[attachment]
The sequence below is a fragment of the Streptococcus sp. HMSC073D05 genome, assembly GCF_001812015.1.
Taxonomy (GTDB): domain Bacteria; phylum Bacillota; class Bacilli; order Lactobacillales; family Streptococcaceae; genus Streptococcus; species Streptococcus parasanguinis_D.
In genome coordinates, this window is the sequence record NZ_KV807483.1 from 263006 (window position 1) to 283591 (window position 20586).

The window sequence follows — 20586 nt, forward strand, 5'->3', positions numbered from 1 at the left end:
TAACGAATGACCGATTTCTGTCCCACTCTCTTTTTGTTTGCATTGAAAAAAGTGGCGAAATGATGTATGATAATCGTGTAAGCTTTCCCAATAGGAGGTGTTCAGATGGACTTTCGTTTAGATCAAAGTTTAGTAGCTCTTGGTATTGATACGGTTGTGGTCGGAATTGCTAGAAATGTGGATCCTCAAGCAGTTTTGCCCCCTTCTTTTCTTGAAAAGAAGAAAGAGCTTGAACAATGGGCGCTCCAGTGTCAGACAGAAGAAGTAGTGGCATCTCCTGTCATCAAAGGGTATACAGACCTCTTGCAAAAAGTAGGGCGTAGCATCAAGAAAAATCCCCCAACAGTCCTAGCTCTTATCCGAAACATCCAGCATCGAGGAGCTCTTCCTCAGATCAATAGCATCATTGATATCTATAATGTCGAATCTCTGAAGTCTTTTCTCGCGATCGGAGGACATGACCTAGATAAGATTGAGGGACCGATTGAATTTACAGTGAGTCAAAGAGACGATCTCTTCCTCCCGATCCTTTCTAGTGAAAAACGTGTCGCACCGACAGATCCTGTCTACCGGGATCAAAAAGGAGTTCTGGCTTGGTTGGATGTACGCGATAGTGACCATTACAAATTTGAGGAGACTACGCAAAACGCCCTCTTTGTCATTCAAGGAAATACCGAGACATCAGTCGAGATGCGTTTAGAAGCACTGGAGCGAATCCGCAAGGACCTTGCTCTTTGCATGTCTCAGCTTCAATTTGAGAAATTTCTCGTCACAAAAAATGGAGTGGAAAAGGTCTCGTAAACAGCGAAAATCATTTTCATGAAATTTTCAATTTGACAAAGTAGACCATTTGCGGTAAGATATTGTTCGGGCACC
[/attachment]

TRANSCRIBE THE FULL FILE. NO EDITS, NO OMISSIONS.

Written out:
The sequence below is a fragment of the Streptococcus sp. HMSC073D05 genome, assembly GCF_001812015.1.
Taxonomy (GTDB): domain Bacteria; phylum Bacillota; class Bacilli; order Lactobacillales; family Streptococcaceae; genus Streptococcus; species Streptococcus parasanguinis_D.
In genome coordinates, this window is the sequence record NZ_KV807483.1 from 263006 (window position 1) to 283591 (window position 20586).

The window sequence follows — 20586 nt, forward strand, 5'->3', positions numbered from 1 at the left end:
TAACGAATGACCGATTTCTGTCCCACTCTCTTTTTGTTTGCATTGAAAAAAGTGGCGAAATGATGTATGATAATCGTGTAAGCTTTCCCAATAGGAGGTGTTCAGATGGACTTTCGTTTAGATCAAAGTTTAGTAGCTCTTGGTATTGATACGGTTGTGGTCGGAATTGCTAGAAATGTGGATCCTCAAGCAGTTTTGCCCCCTTCTTTTCTTGAAAAGAAGAAAGAGCTTGAACAATGGGCGCTCCAGTGTCAGACAGAAGAAGTAGTGGCATCTCCTGTCATCAAAGGGTATACAGACCTCTTGCAAAAAGTAGGGCGTAGCATCAAGAAAAATCCCCCAACAGTCCTAGCTCTTATCCGAAACATCCAGCATCGAGGAGCTCTTCCTCAGATCAATAGCATCATTGATATCTATAATGTCGAATCTCTGAAGTCTTTTCTCGCGATCGGAGGACATGACCTAGATAAGATTGAGGGACCGATTGAATTTACAGTGAGTCAAAGAGACGATCTCTTCCTCCCGATCCTTTCTAGTGAAAAACGTGTCGCACCGACAGATCCTGTCTACCGGGATCAAAAAGGAGTTCTGGCTTGGTTGGATGTACGCGATAGTGACCATTACAAATTTGAGGAGACTACGCAAAACGCCCTCTTTGTCATTCAAGGAAATACCGAGACATCAGTCGAGATGCGTTTAGAAGCACTGGAGCGAATCCGCAAGGACCTTGCTCTTTGCATGTCTCAGCTTCAATTTGAGAAATTTCTCGTCACAAAAAATGGAGTGGAAAAGGTCTCGTAAACAGCGAAAATCATTTTCATGAAATTTTCAATTTGACAAAGTAGACCATTTGCGGTAAGATATTGTTCGGGCACC